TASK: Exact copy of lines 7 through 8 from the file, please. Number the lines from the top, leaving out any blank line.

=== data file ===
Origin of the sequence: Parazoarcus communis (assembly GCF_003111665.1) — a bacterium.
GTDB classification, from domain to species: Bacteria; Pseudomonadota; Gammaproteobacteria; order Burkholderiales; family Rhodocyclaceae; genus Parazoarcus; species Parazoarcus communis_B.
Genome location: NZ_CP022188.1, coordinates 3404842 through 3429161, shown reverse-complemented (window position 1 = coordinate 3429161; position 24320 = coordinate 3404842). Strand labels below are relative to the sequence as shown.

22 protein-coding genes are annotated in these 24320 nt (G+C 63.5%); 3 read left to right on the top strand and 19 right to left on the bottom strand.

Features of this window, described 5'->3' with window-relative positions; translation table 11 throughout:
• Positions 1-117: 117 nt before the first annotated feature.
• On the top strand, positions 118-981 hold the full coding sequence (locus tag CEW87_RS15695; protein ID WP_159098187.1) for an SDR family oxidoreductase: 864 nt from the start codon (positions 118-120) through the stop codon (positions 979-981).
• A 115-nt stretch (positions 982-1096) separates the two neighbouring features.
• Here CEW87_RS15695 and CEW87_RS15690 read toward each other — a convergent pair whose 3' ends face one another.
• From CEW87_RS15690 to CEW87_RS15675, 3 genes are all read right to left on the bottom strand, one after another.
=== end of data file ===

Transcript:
• On the top strand, positions 118-981 hold the full coding sequence (locus tag CEW87_RS15695; protein ID WP_159098187.1) for an SDR family oxidoreductase: 864 nt from the start codon (positions 118-120) through the stop codon (positions 979-981).
• A 115-nt stretch (positions 982-1096) separates the two neighbouring features.